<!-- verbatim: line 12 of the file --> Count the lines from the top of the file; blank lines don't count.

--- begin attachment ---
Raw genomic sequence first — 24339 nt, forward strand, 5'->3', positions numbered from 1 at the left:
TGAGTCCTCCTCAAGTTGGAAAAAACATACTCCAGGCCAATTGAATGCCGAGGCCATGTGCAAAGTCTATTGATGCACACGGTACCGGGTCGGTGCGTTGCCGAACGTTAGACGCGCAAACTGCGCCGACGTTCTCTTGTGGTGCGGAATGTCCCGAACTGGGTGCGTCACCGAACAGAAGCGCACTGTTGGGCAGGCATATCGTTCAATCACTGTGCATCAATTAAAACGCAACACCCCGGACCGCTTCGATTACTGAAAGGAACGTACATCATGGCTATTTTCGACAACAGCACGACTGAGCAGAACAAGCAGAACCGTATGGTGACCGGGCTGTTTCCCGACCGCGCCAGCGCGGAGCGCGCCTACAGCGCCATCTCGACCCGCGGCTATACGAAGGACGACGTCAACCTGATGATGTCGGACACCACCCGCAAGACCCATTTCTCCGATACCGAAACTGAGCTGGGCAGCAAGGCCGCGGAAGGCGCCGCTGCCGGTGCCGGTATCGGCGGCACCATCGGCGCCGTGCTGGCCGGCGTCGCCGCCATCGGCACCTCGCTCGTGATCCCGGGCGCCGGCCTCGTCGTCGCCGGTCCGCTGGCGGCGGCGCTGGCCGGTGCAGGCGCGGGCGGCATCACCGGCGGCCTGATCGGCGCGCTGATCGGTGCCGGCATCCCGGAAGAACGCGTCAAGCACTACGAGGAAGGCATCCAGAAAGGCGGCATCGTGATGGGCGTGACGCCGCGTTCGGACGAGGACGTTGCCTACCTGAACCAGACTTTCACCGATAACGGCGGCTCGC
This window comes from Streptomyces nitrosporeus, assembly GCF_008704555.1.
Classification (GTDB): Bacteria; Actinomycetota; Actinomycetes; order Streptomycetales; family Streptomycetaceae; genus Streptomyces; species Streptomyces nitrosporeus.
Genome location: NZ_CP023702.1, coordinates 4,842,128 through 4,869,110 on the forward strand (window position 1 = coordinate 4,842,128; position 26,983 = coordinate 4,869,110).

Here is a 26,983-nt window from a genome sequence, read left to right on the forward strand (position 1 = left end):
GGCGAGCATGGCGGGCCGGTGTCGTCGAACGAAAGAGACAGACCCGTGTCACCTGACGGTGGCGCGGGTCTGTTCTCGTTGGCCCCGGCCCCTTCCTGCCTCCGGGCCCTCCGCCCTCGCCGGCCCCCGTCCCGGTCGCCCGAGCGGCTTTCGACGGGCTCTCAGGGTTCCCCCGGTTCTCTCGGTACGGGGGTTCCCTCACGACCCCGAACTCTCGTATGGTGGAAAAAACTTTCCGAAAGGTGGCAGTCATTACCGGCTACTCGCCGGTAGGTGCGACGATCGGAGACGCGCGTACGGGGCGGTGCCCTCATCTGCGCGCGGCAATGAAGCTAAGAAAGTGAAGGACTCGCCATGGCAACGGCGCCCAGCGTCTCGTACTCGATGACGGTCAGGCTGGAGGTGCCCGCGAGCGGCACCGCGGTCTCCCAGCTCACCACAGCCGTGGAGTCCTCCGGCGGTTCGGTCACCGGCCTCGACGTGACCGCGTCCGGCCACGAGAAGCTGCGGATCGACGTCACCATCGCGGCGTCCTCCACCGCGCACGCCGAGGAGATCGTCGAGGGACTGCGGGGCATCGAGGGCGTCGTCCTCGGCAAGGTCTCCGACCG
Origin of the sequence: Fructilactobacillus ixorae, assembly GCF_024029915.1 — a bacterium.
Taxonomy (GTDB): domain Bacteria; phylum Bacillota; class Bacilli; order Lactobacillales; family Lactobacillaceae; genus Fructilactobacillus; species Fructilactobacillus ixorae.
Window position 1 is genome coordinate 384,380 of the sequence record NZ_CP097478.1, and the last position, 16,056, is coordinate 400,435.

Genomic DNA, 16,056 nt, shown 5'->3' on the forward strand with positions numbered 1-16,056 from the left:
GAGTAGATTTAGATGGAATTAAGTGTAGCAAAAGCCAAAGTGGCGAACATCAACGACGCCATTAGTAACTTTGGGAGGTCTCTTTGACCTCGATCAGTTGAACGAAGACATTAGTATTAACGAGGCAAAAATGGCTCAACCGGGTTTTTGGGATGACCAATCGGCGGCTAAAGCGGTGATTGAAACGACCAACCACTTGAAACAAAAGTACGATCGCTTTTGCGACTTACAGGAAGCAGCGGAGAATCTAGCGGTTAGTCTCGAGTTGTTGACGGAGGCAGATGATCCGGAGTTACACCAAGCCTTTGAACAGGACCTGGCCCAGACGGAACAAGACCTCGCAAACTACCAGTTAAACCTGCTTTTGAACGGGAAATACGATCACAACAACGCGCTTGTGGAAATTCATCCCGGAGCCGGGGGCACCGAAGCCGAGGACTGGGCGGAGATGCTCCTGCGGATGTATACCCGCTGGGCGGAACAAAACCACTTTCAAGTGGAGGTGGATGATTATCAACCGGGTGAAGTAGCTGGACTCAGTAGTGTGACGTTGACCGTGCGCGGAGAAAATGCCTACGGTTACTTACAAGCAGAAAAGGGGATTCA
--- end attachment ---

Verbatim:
GAGTAGATTTAGATGGAATTAAGTGTAGCAAAAGCCAAAGTGGCGAACATCAACGACGCCATTAGTAACTTTGGGAGGTCTCTTTGACCTCGATCAGTTGAACGAAGACATTAGTATTAACGAGGCAAAAATGGCTCAACCGGGTTTTTGGGATGACCAATCGGCGGCTAAAGCGGTGATTGAAACGACCAACCACTTGAAACAAAAGTACGATCGCTTTTGCGACTTACAGGAAGCAGCGGAGAATCTAGCGGTTAGTCTCGAGTTGTTGACGGAGGCAGATGATCCGGAGTTACACCAAGCCTTTGAACAGGACCTGGCCCAGACGGAACAAGACCTCGCAAACTACCAGTTAAACCTGCTTTTGAACGGGAAATACGATCACAACAACGCGCTTGTGGAAATTCATCCCGGAGCCGGGGGCACCGAAGCCGAGGACTGGGCGGAGATGCTCCTGCGGATGTATACCCGCTGGGCGGAACAAAACCACTTTCAAGTGGAGGTGGATGATTATCAACCGGGTGAAGTAGCTGGACTCAGTAGTGTGACGTTGACCGTGCGCGGAGAAAATGCCTACGGTTACTTACAAGCAGAAAAGGGGATTCA